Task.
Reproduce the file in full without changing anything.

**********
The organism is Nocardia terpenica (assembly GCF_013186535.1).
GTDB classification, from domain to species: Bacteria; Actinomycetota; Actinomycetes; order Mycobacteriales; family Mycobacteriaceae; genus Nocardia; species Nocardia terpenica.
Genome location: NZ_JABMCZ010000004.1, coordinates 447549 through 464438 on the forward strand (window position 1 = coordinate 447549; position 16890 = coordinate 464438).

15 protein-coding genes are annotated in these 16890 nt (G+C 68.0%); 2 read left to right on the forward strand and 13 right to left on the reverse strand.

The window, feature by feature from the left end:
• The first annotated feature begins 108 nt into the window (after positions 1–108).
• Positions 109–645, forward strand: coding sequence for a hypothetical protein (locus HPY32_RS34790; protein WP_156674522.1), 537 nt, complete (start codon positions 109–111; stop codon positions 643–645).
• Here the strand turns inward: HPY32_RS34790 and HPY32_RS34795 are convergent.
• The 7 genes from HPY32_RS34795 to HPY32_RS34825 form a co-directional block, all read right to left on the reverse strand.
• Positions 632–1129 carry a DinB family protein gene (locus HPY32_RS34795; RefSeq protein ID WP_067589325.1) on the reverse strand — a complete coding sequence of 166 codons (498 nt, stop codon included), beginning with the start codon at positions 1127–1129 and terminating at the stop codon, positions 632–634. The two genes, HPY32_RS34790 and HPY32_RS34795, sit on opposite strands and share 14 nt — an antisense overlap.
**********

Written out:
The organism is Nocardia terpenica (assembly GCF_013186535.1).
GTDB classification, from domain to species: Bacteria; Actinomycetota; Actinomycetes; order Mycobacteriales; family Mycobacteriaceae; genus Nocardia; species Nocardia terpenica.
Genome location: NZ_JABMCZ010000004.1, coordinates 447549 through 464438 on the forward strand (window position 1 = coordinate 447549; position 16890 = coordinate 464438).

15 protein-coding genes are annotated in these 16890 nt (G+C 68.0%); 2 read left to right on the forward strand and 13 right to left on the reverse strand.

The window, feature by feature from the left end:
• The first annotated feature begins 108 nt into the window (after positions 1–108).
• Positions 109–645, forward strand: coding sequence for a hypothetical protein (locus HPY32_RS34790; protein WP_156674522.1), 537 nt, complete (start codon positions 109–111; stop codon positions 643–645).
• Here the strand turns inward: HPY32_RS34790 and HPY32_RS34795 are convergent.
• The 7 genes from HPY32_RS34795 to HPY32_RS34825 form a co-directional block, all read right to left on the reverse strand.
• Positions 632–1129 carry a DinB family protein gene (locus HPY32_RS34795; RefSeq protein ID WP_067589325.1) on the reverse strand — a complete coding sequence of 166 codons (498 nt, stop codon included), beginning with the start codon at positions 1127–1129 and terminating at the stop codon, positions 632–634. The two genes, HPY32_RS34790 and HPY32_RS34795, sit on opposite strands and share 14 nt — an antisense overlap.